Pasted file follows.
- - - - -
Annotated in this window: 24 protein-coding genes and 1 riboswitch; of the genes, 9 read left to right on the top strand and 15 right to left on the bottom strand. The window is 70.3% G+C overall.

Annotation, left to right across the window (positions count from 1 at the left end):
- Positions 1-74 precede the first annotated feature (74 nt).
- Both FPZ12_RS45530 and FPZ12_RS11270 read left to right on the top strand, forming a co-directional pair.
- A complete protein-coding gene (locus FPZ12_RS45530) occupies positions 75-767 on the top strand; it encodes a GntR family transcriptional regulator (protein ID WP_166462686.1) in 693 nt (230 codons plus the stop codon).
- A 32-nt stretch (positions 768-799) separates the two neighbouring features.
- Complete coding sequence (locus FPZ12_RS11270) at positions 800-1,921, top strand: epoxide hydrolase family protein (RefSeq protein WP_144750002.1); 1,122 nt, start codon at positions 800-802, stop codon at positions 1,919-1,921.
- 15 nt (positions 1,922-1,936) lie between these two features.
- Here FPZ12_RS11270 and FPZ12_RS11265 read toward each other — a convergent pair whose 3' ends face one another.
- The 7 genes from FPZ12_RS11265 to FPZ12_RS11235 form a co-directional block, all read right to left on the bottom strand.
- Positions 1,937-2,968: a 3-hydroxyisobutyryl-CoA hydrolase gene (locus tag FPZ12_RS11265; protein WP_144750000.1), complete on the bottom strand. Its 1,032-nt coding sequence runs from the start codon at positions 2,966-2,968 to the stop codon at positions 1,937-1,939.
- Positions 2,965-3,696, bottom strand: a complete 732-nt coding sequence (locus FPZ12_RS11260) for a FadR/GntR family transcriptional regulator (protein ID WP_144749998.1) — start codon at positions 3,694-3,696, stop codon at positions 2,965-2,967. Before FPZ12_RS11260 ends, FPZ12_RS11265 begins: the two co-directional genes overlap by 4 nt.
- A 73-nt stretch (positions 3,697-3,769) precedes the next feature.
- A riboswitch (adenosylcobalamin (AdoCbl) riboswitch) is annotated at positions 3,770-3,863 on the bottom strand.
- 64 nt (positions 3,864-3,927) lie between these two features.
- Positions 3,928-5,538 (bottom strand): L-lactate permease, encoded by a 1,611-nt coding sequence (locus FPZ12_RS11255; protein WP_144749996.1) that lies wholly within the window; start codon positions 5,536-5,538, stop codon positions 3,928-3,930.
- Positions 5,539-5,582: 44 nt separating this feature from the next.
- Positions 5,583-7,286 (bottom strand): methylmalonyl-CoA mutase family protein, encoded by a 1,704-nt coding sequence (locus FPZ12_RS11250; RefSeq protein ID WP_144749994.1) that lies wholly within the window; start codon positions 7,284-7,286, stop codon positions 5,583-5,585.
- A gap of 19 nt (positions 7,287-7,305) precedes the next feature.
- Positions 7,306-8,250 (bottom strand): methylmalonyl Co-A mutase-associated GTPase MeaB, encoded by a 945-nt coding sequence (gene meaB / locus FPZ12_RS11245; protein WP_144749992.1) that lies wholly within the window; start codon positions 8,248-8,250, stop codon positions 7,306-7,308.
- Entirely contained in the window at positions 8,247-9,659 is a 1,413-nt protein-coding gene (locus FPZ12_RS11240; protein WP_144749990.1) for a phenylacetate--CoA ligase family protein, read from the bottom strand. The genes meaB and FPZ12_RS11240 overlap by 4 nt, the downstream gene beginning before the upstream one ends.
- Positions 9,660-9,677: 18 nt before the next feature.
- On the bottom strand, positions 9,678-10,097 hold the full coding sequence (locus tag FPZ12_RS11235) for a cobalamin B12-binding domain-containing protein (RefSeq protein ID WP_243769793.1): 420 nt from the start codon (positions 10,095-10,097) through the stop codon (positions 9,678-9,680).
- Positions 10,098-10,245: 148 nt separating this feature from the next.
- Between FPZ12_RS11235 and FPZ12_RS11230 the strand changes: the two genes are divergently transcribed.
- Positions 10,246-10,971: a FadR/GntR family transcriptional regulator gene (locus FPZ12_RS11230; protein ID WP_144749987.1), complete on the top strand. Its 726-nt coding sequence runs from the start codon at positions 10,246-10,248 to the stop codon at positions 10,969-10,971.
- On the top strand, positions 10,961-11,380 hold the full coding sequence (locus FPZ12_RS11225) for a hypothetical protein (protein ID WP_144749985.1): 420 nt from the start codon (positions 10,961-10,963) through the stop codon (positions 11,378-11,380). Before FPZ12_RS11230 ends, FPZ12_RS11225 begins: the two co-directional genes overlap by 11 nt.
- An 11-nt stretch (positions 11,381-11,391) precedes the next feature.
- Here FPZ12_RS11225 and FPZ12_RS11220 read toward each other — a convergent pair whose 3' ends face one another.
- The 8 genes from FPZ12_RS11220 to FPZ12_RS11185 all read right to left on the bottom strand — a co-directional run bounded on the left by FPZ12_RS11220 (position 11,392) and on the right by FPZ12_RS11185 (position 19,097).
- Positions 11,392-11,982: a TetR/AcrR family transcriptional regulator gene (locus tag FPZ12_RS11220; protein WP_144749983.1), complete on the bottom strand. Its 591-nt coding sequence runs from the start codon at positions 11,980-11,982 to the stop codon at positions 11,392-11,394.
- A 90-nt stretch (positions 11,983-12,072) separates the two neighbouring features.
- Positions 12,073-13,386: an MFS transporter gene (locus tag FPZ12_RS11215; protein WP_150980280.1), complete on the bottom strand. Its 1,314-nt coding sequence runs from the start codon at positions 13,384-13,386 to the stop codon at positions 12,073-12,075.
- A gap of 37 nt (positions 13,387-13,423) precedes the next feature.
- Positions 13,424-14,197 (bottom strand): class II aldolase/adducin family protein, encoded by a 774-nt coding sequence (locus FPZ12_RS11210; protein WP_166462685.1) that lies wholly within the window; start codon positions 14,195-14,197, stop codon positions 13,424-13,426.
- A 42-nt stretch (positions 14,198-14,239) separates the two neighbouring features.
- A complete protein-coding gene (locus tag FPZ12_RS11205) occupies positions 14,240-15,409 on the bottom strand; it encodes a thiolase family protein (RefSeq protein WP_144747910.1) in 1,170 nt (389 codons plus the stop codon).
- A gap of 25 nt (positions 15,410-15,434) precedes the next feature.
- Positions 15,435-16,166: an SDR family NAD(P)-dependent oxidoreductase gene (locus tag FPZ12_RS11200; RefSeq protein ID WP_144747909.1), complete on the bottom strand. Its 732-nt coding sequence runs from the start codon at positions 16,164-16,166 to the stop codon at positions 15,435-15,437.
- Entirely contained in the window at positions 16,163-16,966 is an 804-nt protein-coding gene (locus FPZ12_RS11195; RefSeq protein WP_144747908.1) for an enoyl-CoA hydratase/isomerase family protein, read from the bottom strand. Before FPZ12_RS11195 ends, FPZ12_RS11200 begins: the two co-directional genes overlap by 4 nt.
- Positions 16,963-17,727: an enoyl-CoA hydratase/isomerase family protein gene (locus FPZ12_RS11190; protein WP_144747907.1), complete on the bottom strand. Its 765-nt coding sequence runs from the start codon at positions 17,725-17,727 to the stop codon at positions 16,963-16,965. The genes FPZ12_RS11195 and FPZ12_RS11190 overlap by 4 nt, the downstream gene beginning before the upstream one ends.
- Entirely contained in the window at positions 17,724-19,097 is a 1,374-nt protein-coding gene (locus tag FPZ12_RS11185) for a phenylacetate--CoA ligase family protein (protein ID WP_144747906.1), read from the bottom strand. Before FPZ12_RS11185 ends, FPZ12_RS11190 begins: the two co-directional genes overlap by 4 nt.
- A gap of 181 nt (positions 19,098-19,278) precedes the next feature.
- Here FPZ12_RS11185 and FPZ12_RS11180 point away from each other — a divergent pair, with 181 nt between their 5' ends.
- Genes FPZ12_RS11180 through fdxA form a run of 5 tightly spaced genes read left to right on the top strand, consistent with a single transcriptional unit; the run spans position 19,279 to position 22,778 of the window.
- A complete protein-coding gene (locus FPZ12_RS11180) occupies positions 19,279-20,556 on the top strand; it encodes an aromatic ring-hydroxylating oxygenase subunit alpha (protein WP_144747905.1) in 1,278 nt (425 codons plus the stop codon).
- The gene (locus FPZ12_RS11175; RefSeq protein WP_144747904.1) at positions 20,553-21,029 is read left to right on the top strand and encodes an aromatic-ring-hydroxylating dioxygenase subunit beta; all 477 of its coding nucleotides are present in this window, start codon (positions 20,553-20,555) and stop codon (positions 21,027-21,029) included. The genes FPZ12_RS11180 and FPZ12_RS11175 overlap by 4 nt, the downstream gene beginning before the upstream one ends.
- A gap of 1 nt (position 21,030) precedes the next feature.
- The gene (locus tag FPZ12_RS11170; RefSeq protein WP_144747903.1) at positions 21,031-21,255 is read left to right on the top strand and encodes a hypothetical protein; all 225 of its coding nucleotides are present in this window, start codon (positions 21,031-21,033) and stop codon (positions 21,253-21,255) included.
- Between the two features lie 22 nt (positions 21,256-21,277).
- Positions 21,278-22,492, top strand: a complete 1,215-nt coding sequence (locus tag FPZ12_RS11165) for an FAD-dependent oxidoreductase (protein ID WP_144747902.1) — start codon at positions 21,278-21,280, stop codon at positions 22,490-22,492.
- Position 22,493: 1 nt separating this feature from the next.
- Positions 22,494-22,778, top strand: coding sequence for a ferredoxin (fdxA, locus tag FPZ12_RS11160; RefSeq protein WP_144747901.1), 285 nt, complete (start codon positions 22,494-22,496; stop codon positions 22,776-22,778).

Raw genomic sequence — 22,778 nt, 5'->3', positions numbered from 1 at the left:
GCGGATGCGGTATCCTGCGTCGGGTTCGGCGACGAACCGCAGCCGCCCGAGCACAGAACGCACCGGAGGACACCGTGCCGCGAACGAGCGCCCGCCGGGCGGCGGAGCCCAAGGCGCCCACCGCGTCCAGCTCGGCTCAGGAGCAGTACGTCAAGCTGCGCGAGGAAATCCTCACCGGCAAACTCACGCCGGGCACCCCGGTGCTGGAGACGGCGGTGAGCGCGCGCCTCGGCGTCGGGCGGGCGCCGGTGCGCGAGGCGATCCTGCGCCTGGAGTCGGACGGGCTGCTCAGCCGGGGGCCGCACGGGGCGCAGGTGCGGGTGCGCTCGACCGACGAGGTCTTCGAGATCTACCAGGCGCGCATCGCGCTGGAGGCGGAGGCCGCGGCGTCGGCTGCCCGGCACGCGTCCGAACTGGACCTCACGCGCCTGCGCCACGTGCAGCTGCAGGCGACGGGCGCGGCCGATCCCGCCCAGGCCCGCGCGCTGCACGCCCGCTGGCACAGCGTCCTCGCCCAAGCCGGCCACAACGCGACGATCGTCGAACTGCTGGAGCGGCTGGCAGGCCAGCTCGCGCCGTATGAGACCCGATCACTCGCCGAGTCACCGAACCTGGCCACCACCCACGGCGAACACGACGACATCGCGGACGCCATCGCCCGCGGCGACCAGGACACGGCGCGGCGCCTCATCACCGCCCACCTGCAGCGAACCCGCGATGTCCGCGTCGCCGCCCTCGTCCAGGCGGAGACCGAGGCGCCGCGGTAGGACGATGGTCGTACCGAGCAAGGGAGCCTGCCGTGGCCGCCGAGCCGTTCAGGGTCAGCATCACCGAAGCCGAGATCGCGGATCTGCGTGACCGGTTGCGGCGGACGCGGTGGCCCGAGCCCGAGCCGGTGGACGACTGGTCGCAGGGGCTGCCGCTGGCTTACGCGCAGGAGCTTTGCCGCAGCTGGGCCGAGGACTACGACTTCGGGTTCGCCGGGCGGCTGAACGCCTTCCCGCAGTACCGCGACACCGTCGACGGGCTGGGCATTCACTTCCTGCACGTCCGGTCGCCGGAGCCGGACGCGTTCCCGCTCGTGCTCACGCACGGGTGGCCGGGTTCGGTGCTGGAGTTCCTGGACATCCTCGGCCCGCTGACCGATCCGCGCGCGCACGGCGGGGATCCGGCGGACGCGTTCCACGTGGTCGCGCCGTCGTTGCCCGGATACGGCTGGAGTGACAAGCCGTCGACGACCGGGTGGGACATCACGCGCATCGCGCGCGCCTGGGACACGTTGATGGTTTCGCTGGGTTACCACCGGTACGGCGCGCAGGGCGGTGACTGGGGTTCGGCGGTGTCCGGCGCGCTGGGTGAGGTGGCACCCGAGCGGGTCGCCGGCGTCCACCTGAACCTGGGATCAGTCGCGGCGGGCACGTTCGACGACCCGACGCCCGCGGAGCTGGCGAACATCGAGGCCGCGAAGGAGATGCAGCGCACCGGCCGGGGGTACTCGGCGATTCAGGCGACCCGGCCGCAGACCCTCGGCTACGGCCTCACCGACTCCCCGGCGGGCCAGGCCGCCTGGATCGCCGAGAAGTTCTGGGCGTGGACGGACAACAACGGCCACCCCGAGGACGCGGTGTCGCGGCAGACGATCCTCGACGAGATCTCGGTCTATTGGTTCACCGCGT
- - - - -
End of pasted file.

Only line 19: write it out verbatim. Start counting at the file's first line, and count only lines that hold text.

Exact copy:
- A gap of 19 nt (positions 7,287-7,305) precedes the next feature.